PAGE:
Penfolds has never sat still. Since the mid Nineteenth Century they have moved from the Magill Estate vineyards, from the viticultural region, the domain, the state and now, with the release of Penfolds California, they have left Australia. The bedrock of Penfolds House Style has always been pushing boundaries with an open mind and a top-down approach, but is making a Wine of the World that is £545 a bottle and involves shipping Aussie Shiraz 1000s of miles to Napa a step too far? Peter Dean talks to Penfolds chief winemaker Peter Gago, gets the lowdown and tastes the wines.
There are four wines in this inaugural Penfolds California collection – two which are made purely from Californian fruit and two which are a blend of Australian and Californian wines.
It’s fair to say that Peter Gago has a pretty thick skin – thicker than a Shiraz berry at veraison – but what would you expect from an Aussie grafted onto Geordie rootstock? Here’s a man who’s only the fourth person to hold the post of chief winemaker for Penfolds since the first vine was planted by Dr Christopher Penfold in 1844, and when he took the post 19 years ago he said he wasn’t going to change anything.
Since then, of course, he has overseen a great many changes, the latest being the release of four wines in the inaugural California Collection, which follows other projects that have raised eyebrows – the G series, for one, and launching a Champagne in Champagne for another, which was always going to draw flak from Aussies given that Gago cut his teeth on making sparkling Australian wine… in Australia.
He says that he is undeterred by criticism, though, and points to the fact that Grange was universally panned when it was released in the 1950s. G3, meanwhile, sold out in the four days after it was released at £2500 a bottle – so what do we know? It is highly unlikely then that any criticism levelled at Penfolds California is going to stop him in his tracks.
So what’s driving the Penfolds California project?
“There is a finite tonnage of top-quality Cabernet Sauvignon available to us in South Australia, yet demand continues to grow,” Gago tells me, “Penfolds’ next 175 years will seek fruit of the appropriate quality and style beyond other States… now to other countries.”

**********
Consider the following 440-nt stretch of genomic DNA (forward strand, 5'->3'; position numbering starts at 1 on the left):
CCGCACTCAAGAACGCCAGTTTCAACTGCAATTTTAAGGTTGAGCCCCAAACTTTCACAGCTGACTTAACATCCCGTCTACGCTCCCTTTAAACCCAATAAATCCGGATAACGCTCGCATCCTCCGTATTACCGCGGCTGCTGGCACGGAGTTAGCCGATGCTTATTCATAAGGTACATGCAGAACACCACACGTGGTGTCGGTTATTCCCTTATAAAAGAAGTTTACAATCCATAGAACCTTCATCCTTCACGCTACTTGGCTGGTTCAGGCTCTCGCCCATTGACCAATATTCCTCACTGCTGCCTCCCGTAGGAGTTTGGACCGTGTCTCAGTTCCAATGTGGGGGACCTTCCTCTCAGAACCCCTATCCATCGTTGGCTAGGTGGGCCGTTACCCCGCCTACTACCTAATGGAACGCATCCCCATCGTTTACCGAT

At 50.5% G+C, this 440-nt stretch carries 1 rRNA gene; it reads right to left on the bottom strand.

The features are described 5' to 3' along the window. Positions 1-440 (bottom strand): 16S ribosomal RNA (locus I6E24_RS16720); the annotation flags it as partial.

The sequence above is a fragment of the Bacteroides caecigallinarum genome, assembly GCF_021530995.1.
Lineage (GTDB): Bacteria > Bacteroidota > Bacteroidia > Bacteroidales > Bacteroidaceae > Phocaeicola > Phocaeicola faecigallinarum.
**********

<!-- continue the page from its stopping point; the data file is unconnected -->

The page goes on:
So as Penfolds’ corporate parent Treasury Wine Estates accumulates land around the globe – in California, Champagne and now Bordeaux – so the winemaking team adds its knowhow in this viticultural version of Risk.
One also suspects that the California wines are fuelled by Gago the iconoclast, as much as Gago the winemaker – to challenge preconceptions and take people out of their comfort zone.
“What a great way to offend Americans, suggesting their vinifera is somehow inferior to Australia!” quips one head of an Australian winery on Gago’s LinkedIn page. And so on and so forth.
The truth of the matter is, that Penfolds California started long before Gago took over the reins as chief winemaker.
How the project works
“Penfolds (Wine Group) started exploring California, back in the 1980s with a major shareholding investment in Geyser Peak Winery. This saw the first Penfolds winemakers making wine on Californian soil, we returned in the 90s with vine cuttings from some of Penfolds most esteemed South Australian vineyards,” Gago says.
Cuttings came from Penfolds’ Heritage Selections programme of the 1980s that identified the single vineyards, blocks and ultimately single vines that produced the best quality fruit. These cuttings were then planted on land the company bought at Camatta Hills, Paso Robles in 1997. So what has happened to the fruit in the intervening years?
“Experimental Penfolds/Camatta Hills vintages occurred in 2006 and 2007. These bottlings were never commercially released by Penfolds; however, they were kept for historical reference.”
Just as in Australia, where Penfolds sources fruit from right across the country, in California the focus has been on Diamond Mountain District AVA, Howell Mountain and Rutherford, but also from Calistoga, St. Helena, Napa Valley and (going forward) Yountville.
To make Bin 149 and Quantum, finished Cabernet Sauvignon and Shiraz wine (not juice) is shipped from South Australia to California in 1 cubic metre stainless steel pallet tanks, encased in protective timber, and in temperature-controlled containers, with blending, maturation and bottling then occurring in Napa. Even the barrels are shipped in from Australia.
But with sustainability such a key issue is this project in keeping with the times?
“This project is certainly in keeping with the times. In fact it’s ahead,” Gago says, “To a certain extent sending South Australian wine offshore in temperature-controlled stainless-steel vessels is actually relatively more ‘sustainable’ than sending it offshore in glass bottles. Albeit, currently only 14.9% of Bin 149 (South Australian A1-Grade Cabernet Sauvignon) and 13% of Quantum (South Australian A1-Grade Shiraz).”